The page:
Saturday, July 07, 2012

Populist Incoherence Ltd: "I'm a working class solid boy, me"


Why is John Lydon still given air time? The same tired soapbox of yore, the same drivel, the same pseudo-anarchy, the same lack of point. On a recent BBC Four documentary he trotted out the received line on New Wave, pouring stock ready-mix scorn on The Police, accusing Sting of being interested in money, of being less than a gentle Buddhist “...when there's a dollar in it!”, nudging, winking, nodding, grinning, eyes bulging, pantomime Dame played by tedious pub boor. Yes, we got the clever-stupid act when you did it the first time. You're not nineteen any more man, grow up. PIL made some good records, and to be fair, musicians generally make more sense on record than they do in person, but he does insist on being a social commentator so he should be judged with the same degree of rigour as any other pundit. The man's an embarrassment.

On Question Time he scored easy brownie points by railing against the political class as a whole then lost them by ranting over members of the audience. He hopes to be seen as impish but he's merely rude and incoherent. He likes the idea of being an agent provocateur, a malcontent, a mischief maker, an eternal stick in the craw of the establishment. His responses are always framed to show how he's a bit different, you see. Bit of an individual.
“I'm not speaking as a middle class twat from Tring here, I'm from Finsbury Park, I'm a working class solid boy, me”. And there it is, it had to come out at some point. Kept in the back pocket for ready access like a schoolboy with a catapult: populist class-war dick-sizing . It just made him seem desperately old fashioned. Which he always was. Recall that this is the man who described Human League as 'trendy hippies'. This great revolutionary was a reactionary, brandishing the establishment musician's tool of choice, the guitar, against the innovation and limitless potential of the synthesizer.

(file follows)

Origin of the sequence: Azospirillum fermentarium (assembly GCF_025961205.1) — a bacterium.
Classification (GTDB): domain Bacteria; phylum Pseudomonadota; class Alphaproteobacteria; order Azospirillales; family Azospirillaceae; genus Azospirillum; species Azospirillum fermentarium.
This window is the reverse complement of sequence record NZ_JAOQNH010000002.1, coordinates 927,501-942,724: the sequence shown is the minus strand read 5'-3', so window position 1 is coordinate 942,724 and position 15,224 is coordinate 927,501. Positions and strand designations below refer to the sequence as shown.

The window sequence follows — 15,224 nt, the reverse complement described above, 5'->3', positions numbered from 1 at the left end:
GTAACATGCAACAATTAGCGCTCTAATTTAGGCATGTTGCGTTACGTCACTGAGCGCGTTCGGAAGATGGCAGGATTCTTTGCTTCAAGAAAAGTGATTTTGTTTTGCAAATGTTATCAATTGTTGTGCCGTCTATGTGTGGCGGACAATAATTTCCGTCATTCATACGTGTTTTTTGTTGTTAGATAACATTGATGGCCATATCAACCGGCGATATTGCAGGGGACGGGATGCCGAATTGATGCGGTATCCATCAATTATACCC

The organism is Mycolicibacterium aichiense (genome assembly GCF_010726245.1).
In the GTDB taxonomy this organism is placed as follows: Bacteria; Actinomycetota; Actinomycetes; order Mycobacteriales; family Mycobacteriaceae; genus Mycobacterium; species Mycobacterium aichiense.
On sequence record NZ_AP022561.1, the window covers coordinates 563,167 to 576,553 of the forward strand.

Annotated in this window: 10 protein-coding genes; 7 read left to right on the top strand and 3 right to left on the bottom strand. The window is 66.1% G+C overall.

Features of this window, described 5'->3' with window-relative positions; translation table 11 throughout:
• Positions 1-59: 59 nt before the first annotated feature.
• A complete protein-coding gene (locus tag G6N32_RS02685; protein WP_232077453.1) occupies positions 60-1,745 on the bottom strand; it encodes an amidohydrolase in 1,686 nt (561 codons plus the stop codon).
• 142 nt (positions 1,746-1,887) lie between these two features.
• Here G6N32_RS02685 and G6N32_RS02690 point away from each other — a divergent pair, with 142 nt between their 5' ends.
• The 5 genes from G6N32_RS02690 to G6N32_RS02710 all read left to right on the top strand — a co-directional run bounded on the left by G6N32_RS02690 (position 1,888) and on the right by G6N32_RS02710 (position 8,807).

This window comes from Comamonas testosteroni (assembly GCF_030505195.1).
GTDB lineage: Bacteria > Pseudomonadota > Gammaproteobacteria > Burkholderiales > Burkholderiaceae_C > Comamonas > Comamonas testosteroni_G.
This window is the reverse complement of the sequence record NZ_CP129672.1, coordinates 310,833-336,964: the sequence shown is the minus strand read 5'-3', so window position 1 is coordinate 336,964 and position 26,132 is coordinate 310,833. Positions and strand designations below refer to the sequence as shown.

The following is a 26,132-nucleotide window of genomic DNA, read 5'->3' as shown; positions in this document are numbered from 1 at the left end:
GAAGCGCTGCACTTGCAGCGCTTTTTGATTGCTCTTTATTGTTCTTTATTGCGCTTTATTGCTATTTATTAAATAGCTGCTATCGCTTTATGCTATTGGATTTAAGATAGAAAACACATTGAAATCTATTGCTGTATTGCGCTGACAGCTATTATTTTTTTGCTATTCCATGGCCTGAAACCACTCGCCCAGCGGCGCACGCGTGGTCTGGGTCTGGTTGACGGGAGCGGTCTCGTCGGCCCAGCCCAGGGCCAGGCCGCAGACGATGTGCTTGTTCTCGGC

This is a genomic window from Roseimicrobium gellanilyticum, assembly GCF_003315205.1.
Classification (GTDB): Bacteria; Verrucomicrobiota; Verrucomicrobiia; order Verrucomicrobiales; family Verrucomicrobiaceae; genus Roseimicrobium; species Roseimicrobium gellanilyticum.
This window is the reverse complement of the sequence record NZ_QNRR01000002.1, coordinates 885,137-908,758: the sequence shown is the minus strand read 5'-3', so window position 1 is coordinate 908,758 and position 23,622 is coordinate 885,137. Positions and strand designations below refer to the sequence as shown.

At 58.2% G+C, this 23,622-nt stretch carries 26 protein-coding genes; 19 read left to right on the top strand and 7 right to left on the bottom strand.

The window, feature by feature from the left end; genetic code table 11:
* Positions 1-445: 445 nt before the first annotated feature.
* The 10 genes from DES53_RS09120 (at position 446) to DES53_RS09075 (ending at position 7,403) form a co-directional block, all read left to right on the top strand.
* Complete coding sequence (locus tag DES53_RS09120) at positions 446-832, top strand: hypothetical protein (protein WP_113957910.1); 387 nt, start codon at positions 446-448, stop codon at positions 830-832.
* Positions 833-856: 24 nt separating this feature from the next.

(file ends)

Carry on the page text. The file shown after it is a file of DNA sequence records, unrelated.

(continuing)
Unbelievably, and it makes me almost physically sick to admit it, it was a relief to listen to the odious Louise Mensch. At least she waits her turn.

4 comments:

Microprosopus said...

I too watched those Punk Brittania docs. Mostly people trying to sound plausible and deliberate about stuff they did instinctively and accidentally over 30 years ago. It was interesting to see so many amphetamine chiselled faces disintegrating and ballooning in seconds. Did you spot our old slum basement studio landlord playing bass in The Pop Group in the 'new wave' episode 3. P.s. I loathe THE JAM. x Lord Dragon

Nick Talbot said...

That's exactly right; when people are interviewed about their music they indulge in ex post facto rationalisations of non-rational processes. I've found myself doing exactly the same thing in interviews, and have to check myself, then I've started telling the journalist about that very fact, and unfortunately what makes for an interesting interview is very often not the truth.
Ah, so the Exp. Pop Band came out of the Pop Group did it?

Microprosopus said...

Dan C. who sub-letted us the 'Logic House' basement on Kings Square (Where all our equipment rotted with damp) was/is bass player in The Pop Group - no connection with the experimentals.

Nick Talbot said...

Oh. All this time i thought he was in the Exp Pop Band.

My books still smell of that place. My room smelt for a year afterwards as aresult of the books smelling. It was a fucking daft idea storing shit in there. Poor Bugs has only recently shifted that deathly green pallour he built up from years in that shit hole.